Reducing gastric secretions—a role for histamine 2 antagonists or proton pump inhibitors in malignant bowel obstruction?
Clark, K., Lam, L. T., & Currow, D. (2009). Reducing gastric secretions—a role for histamine 2 antagonists or proton pump inhibitors in malignant bowel obstruction? Supportive Care in Cancer, 17(12), 1463-1468. doi:10.1007/s00520-009-0609-3
Goals of work: Inoperable bowel obstructions are not uncommon in advanced cancer and are associated with a very poor prognosis. Symptom control includes reducing the frequency of vomiting by prescription of antisecretory medications. The most commonly used agents for this are either hyoscine butylbromide or octreotide. Either histamine 2 antagonists or proton pump inhibitors are sometimes recommended as adjuvants to reduce gastric secretions. The aim of this study was to examine the effects of histamine 2 antagonists and proton pump inhibitors and to objectively compare the effects of one agent over another.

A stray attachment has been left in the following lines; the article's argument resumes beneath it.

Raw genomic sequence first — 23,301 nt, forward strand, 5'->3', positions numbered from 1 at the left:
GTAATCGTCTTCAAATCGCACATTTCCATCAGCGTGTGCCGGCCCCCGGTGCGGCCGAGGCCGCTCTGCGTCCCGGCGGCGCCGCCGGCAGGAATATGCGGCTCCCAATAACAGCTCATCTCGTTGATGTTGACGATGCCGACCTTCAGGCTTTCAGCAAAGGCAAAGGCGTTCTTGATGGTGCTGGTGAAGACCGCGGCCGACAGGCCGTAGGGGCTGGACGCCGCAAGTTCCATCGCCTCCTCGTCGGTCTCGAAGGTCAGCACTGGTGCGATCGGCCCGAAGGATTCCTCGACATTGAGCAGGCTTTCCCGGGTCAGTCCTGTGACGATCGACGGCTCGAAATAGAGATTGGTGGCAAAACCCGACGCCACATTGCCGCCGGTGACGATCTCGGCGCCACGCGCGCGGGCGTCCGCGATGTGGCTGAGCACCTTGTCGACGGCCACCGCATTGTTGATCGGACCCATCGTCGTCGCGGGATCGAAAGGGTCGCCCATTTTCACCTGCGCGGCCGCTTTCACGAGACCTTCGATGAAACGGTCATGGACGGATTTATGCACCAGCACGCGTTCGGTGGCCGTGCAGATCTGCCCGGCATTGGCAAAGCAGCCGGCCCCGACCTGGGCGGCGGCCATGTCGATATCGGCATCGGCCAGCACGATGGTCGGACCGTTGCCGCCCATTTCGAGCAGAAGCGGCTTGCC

Materials and methods: Previously, electronic databases were searched for trials that compared ranitidine versus proton pump inhibitors in their effect on volume of gastric aspirates.
Results: Seven trials were included in a meta-analysis. Pooled outcomes suggest that both proton pump inhibitors and ranitidine reduce gastric volumes, but the most superior agent is ranitidine, which reduces the volume of gastric secretions by an average of 0.22 ml.kg−1; 95% confidence interval 0.04 to 0.41.
Conclusions: Based on well-conducted studies, objective evidence exists that confirms ranitidine will decrease the volume of gastric aspirates. This forms a sound basis from which to develop further research aimed at improving the care of people with malignant bowel obstructions.
peer-reviewed, Gastric secretions, Histamine 2 antagonists, Proton pump inhibitors